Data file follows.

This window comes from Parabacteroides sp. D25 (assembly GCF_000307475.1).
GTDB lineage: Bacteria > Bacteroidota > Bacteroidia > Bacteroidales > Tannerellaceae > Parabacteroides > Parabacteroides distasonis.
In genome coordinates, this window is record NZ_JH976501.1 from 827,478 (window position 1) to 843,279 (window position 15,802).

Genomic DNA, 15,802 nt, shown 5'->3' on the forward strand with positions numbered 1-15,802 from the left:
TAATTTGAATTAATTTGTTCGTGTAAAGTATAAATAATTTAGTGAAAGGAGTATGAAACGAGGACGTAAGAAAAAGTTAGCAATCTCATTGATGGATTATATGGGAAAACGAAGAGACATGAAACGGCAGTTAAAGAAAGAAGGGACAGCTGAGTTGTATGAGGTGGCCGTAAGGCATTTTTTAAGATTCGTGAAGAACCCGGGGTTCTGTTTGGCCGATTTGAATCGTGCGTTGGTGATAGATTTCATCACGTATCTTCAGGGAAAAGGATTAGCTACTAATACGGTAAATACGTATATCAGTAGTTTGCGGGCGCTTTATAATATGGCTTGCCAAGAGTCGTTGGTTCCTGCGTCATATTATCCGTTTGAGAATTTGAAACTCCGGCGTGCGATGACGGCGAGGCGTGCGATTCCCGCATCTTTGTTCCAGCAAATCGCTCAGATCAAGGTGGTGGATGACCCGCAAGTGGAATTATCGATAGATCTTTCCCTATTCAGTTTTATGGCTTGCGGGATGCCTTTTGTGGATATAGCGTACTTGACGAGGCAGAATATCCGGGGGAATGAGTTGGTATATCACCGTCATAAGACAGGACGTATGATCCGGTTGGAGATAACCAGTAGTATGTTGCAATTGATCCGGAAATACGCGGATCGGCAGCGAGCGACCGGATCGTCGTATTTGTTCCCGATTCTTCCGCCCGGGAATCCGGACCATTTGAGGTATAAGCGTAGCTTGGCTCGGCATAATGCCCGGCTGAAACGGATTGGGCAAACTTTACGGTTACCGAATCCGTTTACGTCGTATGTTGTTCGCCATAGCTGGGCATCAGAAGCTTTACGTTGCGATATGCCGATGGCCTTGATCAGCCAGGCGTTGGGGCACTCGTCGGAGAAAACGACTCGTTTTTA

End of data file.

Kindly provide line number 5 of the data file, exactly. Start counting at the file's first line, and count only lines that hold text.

TAATTTGAATTAATTTGTTCGTGTAAAGTATAAATAATTTAGTGAAAGGAGTATGAAACGAGGACGTAAGAAAAAGTTAGCAATCTCATTGATGGATTATATGGGAAAACGAAGAGACATGAAACGGCAGTTAAAGAAAGAAGGGACAGCTGAGTTGTATGAGGTGGCCGTAAGGCATTTTTTAAGATTCGTGAAGAACCCGGGGTTCTGTTTGGCCGATTTGAATCGTGCGTTGGTGATAGATTTCATCACGTATCTTCAGGGAAAAGGATTAGCTACTAATACGGTAAATACGTATATCAGTAGTTTGCGGGCGCTTTATAATATGGCTTGCCAAGAGTCGTTGGTTCCTGCGTCATATTATCCGTTTGAGAATTTGAAACTCCGGCGTGCGATGACGGCGAGGCGTGCGATTCCCGCATCTTTGTTCCAGCAAATCGCTCAGATCAAGGTGGTGGATGACCCGCAAGTGGAATTATCGATAGATCTTTCCCTATTCAGTTTTATGGCTTGCGGGATGCCTTTTGTGGATATAGCGTACTTGACGAGGCAGAATATCCGGGGGAATGAGTTGGTATATCACCGTCATAAGACAGGACGTATGATCCGGTTGGAGATAACCAGTAGTATGTTGCAATTGATCCGGAAATACGCGGATCGGCAGCGAGCGACCGGATCGTCGTATTTGTTCCCGATTCTTCCGCCCGGGAATCCGGACCATTTGAGGTATAAGCGTAGCTTGGCTCGGCATAATGCCCGGCTGAAACGGATTGGGCAAACTTTACGGTTACCGAATCCGTTTACGTCGTATGTTGTTCGCCATAGCTGGGCATCAGAAGCTTTACGTTGCGATATGCCGATGGCCTTGATCAGCCAGGCGTTGGGGCACTCGTCGGAGAAAACGACTCGTTTTTA